My Top 5 King James Bibles

As the bestselling Bible, there are many King James Bibles in print. There is just about one for every occasion. How does one even begin to narrow it down? The following are five King James Bibles that I would recommend for every KJV-reader to own. I am not listing these in any particular order, since they are all valuable, and I suggest everyone have a copy of each.

1. The English Bible: Norton Critical Edition

The English Bible: Norton Critical Edition is an academic study Bible edition of the KJV. It comes in two volumes, the Old Testament and New Testament with OT Apocrypha. Unlike most KJV study Bibles today, this one is designed to be a university and seminary textbook, and is academic in content rather than doctrinal. Reading this Bible, the notes remind me of the New Oxford Annotated Bible (4th ed.), which is a standard text at many universities and seminaries. 

What is wonderful about this Bible is that they are bringing the KJV back from the grave in academic settings. For centuries, the KJV was the scholarly option for the English-speaking world. It had supplanted the Vulgate as the academic standard, but since the production of the Revised and American Standard Versions, most educational institutions have preferred translations based upon an Alexandrian, critical text. This volume really brings the KJV back to the academic standard it once was. It is one of the most complete KJVs available, and it is a wonderful asset in study.

2. The New Cambridge Paragraph Bible

The New Cambridge Paragraph Bible is an update to Scrivener’s 1873 Cambridge Paragraph Bible, edited by David Norton. This edition is a critically-updated KJV. Most King James Bibles in print today are a 17th century translation that was updated in the 18th and 19th centuries by Oxford, Cambridge, and many other publishers. Many KJVs in print today are even hybrids of various updates and modifications. There are also misprints that entered into the KJV that were never formally corrected. Norton attempted to remedy that situation. First, he gives us the complete text of the KJV, including both prefaces, translation notes, and the Apocrypha. Then he carefully updated it. It was put into a modern paragraph format (which is the standard for books today), additional notes from the translators were incorporated, misprints were corrected, and there was minor spelling and punctuation modernization. None of these changes are foreign to the KJV, just ask Benjamin Blayney or F.H.A. Scrivener.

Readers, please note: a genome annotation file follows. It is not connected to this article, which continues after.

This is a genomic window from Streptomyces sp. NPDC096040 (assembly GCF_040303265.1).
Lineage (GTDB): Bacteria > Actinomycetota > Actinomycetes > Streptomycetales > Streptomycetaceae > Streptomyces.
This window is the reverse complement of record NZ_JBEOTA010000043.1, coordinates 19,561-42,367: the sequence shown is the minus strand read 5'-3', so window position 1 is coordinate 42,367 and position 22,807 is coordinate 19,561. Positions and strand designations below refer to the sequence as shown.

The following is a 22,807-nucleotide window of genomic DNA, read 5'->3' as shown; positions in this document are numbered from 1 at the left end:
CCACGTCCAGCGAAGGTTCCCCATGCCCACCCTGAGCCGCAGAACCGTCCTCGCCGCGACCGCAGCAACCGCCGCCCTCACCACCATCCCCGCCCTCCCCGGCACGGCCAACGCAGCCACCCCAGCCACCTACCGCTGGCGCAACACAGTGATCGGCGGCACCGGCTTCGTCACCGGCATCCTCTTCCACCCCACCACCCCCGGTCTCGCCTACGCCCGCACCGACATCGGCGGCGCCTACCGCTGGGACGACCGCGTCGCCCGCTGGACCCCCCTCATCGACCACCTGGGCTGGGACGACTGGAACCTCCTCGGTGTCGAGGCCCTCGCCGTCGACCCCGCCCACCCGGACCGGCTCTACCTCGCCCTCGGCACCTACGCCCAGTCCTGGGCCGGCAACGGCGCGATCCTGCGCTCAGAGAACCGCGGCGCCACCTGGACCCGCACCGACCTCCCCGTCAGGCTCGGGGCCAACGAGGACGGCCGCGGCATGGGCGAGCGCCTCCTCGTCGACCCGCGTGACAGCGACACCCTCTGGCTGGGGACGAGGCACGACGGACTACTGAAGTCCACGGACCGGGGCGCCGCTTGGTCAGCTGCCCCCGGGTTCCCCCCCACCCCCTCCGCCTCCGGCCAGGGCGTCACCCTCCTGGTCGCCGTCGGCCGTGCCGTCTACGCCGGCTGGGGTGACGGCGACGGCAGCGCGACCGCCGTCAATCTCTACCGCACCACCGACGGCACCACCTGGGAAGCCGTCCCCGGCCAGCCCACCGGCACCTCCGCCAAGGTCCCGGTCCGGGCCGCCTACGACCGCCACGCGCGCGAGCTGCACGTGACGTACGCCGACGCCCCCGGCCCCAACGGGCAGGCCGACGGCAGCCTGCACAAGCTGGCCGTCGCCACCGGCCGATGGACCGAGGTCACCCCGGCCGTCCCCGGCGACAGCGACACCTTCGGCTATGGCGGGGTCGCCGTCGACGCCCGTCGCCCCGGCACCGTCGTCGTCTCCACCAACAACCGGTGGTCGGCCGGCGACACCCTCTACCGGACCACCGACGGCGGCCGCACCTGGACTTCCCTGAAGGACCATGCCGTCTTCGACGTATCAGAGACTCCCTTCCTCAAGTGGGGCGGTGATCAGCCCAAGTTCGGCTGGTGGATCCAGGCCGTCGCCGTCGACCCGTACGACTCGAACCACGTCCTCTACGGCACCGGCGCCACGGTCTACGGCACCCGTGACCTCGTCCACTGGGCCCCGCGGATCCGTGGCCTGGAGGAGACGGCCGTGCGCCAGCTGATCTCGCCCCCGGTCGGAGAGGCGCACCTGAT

If you want to read the KJV as it was originally intended by the translators, nothing beats the New Cambridge Paragraph Bible. There is one important exception to this: Norton removed the italicized words that were originally part of the translation (and others since, such as the NKJV and NASB). These are part of the translation, but I understand why Norton felt the need to remove the italic font. In modern English, italics show emphasis, but were not used that way in 1611. In addition, the NCPB does not include the original cross-references. Except for these two points, the NCPB is one of the best KJVs on the market. It brings the 1611 edition fully into the 21st century, rather than leaving it in the 19th century.

3. The Westminster Reference Bible

The Westminster Reference Bible is a production of the Trinitarian Bible Society. It is a compilation of a couple old reference Bibles into one volume, and follows an old Oxford format. It has about 200,000 references as well as the original translators’ notes and additional study notes. Unlike most Bibles with notes, the notes in the Westminster are entirely objective. They provide updated language and some basic information on technical or obscure terms.

A picture from my copy of the Westminster.

The Westminster is now available in several different formats from the Trinitarian Bible Society as well as Evangelical Bible. There is also a commemorative Reformation edition. The Westminster is a perfect study Bible that doesn’t interpret for you.

4. Thompson Chain-Reference Study Bible

The Thompson Chain-Reference Study Bible is one of the oldest study Bibles available. It has been around for over 100 years now. Unlike most study Bibles, the Thompson has almost no commentary. Instead, the Thompson includes thousands of topical chain-references throughout the whole Protestant canon. In addition, the Thompson has a large series of indexes full of many study resources, such as dictionaries, a concordance, topic references, and an archaeological supplement. The Thompson is a bit dated at this point, since the last update to the KJV edition was in 1988.

I actually do not own the KJV edition of this Bible. I have an expanded edition in the NKJV, but I have reviewed the KJV edition before. It is an excellent Bible for close topical study. In addition, Church Bible Publishers produces a high-end version of this Bible.

5. Cambridge Pitt Minion and Cameo

For this final spot, it is a tie between the Cambridge Pitt Minion and Cameo. All of the other editions I have mentioned are rather large Bibles. In fact, the first Bible on this list is a large, two-volume edition. All of those Bibles are great for reading at home or studying from at a desk, but if you are anything like me, you also carry a Bible everywhere with you at all times. Also, it is nice to have a smaller Bible for comfortable reading in bed or on a couch. For this, I recommend the Pitt Minion or the Cameo. Both are excellent compact Bibles. They are complete reference Bibles that come in a convenient 5×7 format. The Pitt Minion is thinline with smaller print, while the Cameo is a bit thicker with a nice large, bold font. The Pitt Minion is a modern paragraphed text while the Cameo has that old school KJV look. I highly recommend both.

My Pitt Minion compared with my Cameo.


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